Commenced in January 2007
Frequency: Monthly
Edition: International
Paper Count: 699

Search results for: trunk rehabilitation

699 Quantification of Learned Non-Use of the Upper-Limb After a Stroke

Authors: K. K. A. Bakhti, D. Mottet, J. Froger, I. Laffont

Abstract:

Background: After a cerebrovascular accident (or stroke), many patients use excessive trunk movements to move their paretic hand towards a target (while the elbow is maintained flexed) even though they can use the upper-limb when the trunk is restrained. This phenomenon is labelled learned non-use and is known to be detrimental to neuroplasticity and recovery. Objective: The aim of this study is to quantify learned non-use of the paretic upper limb during a hand reaching task using 3D movement analysis. Methods: Thirty-four participants post supratentorial stroke were asked to reach a cone placed in front of them at 80% of their arm length. The reaching movement was repeated 5 times with the paretic hand, and then 5 times with the less-impaired hand. This sequence was first performed with the trunk free, then with the trunk restrained. Learned non-use of the upper-limb (LNUUL) was obtained from the difference of the amount of trunk compensation between the free trunk condition and the restrained trunk condition. Results: LNUUL was significantly higher for the paretic hand, with individual values ranging from 1% to 43%, and one-half of the patients with an LNUUL higher than 15%. Conclusions: Quantification of LNUUL can be used to objectively diagnose patients who need trunk rehabilitation. It can be also used for monitoring the rehabilitation progress. Quantification of LNUUL may guide upper-limb rehabilitation towards more optimal motor recovery avoiding maladaptive trunk compensation and its consequences on neuroplasticity.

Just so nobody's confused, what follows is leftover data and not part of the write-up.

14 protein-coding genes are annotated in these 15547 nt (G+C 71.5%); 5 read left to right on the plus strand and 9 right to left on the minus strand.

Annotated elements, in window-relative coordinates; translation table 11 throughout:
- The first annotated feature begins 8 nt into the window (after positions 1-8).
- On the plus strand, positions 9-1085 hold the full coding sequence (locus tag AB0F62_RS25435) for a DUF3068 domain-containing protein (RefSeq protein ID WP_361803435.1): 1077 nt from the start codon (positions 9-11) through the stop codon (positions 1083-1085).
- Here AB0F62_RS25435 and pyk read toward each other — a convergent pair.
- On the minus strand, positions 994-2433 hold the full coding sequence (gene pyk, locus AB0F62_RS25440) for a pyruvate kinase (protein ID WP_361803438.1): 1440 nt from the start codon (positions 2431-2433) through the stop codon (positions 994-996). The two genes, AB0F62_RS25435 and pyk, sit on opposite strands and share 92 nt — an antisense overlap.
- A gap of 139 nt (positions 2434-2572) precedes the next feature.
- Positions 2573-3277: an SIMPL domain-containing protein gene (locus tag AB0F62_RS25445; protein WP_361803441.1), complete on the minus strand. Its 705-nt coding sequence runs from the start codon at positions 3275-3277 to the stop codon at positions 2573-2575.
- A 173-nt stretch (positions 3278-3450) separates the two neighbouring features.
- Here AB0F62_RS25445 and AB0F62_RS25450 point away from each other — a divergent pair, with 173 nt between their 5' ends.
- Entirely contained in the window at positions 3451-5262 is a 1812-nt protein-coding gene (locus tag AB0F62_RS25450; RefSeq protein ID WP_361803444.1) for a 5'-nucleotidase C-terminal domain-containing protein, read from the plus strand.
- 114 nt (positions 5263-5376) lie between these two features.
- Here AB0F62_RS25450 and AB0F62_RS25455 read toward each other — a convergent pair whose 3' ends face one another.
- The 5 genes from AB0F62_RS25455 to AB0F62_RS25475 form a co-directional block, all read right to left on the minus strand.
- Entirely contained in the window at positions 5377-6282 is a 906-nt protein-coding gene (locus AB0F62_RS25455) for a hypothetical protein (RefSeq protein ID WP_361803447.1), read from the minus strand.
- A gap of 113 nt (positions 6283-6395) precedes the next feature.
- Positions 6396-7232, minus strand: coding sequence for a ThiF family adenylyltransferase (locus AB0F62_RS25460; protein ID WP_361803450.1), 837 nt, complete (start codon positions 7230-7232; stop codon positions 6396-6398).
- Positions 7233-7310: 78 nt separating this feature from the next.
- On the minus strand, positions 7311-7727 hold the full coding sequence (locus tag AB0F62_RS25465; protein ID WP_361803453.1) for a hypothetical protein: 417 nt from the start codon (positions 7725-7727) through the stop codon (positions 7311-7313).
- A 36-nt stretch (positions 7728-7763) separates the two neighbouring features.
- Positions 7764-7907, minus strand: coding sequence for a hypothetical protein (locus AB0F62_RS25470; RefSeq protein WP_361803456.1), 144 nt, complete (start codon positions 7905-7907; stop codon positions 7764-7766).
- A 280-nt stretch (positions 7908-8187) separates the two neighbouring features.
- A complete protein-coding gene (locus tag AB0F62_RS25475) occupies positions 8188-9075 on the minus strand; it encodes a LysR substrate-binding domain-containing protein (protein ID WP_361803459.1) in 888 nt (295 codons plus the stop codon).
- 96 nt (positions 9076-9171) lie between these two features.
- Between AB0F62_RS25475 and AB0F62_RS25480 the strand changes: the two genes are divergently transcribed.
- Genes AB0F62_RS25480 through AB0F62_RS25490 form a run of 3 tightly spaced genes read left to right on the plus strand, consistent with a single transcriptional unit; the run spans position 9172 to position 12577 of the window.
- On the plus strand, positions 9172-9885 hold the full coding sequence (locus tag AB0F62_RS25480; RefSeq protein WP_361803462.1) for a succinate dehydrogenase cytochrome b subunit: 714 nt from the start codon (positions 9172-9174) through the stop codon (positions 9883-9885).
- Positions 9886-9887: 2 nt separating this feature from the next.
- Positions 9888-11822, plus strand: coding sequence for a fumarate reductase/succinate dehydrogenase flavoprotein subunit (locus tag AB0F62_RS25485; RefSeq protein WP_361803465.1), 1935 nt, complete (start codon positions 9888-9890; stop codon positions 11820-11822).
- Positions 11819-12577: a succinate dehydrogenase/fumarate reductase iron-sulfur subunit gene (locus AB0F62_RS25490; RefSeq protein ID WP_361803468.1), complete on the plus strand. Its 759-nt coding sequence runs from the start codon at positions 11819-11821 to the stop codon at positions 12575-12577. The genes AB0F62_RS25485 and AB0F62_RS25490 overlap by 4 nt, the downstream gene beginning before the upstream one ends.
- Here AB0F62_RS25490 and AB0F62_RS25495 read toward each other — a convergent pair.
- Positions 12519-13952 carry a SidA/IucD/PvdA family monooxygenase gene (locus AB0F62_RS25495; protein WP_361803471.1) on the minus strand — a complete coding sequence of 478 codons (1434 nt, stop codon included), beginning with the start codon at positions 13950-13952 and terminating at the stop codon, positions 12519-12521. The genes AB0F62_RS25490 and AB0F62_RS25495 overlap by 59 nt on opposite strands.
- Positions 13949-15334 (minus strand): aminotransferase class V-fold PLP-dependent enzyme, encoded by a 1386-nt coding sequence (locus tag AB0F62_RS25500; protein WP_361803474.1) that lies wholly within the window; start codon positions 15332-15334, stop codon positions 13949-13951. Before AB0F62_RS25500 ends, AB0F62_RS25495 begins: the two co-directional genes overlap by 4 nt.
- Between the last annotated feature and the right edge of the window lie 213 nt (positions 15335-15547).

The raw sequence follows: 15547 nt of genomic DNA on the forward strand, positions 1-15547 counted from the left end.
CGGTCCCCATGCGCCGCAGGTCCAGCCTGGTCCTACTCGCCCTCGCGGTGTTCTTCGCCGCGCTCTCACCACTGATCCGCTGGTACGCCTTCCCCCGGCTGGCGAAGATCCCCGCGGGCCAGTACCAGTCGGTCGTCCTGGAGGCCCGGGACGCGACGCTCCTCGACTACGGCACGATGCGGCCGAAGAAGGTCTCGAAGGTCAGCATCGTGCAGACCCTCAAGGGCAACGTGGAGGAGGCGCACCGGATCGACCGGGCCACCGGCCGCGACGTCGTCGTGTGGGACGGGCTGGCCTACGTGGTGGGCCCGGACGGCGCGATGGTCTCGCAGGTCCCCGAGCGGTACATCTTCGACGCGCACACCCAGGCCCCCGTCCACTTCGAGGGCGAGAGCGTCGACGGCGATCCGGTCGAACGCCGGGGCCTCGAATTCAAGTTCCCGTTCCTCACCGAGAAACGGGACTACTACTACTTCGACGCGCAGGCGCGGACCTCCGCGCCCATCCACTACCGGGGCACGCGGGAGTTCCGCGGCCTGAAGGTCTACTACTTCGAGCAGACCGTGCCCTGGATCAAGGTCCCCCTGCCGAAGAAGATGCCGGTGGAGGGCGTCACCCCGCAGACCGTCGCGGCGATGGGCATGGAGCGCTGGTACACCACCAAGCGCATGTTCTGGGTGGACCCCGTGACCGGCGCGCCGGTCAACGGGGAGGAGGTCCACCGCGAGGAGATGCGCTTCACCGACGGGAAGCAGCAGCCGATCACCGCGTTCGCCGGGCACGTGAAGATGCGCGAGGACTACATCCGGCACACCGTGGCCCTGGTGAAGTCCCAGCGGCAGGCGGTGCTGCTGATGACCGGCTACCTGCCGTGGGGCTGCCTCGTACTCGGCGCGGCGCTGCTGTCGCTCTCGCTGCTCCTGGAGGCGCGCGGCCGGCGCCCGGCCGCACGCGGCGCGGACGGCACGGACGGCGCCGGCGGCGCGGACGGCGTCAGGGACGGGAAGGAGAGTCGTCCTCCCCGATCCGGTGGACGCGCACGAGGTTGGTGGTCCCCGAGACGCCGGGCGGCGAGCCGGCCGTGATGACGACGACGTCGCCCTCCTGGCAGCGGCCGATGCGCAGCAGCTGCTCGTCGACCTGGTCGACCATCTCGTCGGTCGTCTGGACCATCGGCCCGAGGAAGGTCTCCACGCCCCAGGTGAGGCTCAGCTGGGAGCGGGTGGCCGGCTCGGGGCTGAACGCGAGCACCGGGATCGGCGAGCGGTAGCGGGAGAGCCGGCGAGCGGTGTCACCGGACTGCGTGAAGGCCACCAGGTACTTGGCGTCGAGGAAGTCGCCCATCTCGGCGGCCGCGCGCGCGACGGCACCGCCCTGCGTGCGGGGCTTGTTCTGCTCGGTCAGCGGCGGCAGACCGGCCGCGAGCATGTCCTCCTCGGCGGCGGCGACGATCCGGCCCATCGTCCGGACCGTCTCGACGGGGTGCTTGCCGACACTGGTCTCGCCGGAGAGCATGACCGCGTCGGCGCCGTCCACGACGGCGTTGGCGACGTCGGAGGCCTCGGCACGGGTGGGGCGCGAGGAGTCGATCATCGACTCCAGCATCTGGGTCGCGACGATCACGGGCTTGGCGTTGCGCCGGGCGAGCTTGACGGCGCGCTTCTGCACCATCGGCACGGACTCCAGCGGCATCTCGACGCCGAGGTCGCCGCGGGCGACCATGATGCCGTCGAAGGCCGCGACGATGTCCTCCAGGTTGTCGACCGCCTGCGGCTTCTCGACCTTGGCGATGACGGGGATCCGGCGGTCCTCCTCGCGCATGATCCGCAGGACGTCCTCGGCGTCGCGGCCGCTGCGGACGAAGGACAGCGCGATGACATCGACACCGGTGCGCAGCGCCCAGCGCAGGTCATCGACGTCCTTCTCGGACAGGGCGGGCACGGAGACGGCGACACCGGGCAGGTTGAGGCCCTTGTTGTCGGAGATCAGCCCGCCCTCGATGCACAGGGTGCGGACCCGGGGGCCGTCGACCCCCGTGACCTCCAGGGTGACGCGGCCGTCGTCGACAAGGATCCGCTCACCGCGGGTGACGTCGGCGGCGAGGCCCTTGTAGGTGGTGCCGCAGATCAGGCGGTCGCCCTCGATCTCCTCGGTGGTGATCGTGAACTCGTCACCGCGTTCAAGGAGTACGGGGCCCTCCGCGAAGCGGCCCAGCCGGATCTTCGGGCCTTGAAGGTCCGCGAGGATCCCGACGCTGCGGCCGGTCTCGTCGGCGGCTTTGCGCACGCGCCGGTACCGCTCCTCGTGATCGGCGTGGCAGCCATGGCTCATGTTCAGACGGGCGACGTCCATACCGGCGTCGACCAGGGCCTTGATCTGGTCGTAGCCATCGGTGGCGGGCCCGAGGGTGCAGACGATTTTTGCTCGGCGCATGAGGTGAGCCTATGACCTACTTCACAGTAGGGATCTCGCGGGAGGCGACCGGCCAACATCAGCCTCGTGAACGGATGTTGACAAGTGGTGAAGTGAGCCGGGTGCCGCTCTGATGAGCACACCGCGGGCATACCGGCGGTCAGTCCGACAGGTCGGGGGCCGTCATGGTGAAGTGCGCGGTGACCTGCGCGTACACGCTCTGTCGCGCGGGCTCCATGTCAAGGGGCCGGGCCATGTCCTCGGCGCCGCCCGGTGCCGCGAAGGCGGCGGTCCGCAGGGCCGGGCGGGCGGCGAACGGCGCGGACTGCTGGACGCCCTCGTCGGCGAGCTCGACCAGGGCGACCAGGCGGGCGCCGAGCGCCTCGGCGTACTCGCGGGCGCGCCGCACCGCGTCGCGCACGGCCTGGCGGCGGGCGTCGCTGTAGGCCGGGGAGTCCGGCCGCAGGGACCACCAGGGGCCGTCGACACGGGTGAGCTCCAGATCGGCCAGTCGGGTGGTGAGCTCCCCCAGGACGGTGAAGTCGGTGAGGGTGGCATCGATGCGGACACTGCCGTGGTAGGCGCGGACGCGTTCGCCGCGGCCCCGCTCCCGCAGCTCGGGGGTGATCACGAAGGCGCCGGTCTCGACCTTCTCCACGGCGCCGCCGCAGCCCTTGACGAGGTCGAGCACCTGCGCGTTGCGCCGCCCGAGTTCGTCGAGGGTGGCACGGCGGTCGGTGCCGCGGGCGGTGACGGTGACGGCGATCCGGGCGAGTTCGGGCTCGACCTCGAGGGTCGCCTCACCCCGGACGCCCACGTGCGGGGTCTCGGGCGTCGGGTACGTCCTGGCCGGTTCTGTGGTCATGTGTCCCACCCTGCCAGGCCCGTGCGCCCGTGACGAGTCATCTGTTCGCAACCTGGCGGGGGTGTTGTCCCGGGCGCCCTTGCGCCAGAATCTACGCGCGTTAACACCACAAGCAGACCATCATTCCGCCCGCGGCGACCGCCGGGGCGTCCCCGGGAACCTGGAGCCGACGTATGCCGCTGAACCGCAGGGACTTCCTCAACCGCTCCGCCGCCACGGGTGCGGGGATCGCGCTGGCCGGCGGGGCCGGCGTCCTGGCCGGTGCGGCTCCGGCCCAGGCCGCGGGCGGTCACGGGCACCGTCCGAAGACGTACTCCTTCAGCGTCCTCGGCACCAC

Keywords: learned non-use, rehabilitation, stroke, upper limb

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698 Electromyographic Analysis of Trunk Muscle Activity of Healthy Individuals While Catching a Ball on Three Different Seating Surfaces

Authors: Hanan H. ALQahtani, Karen Jones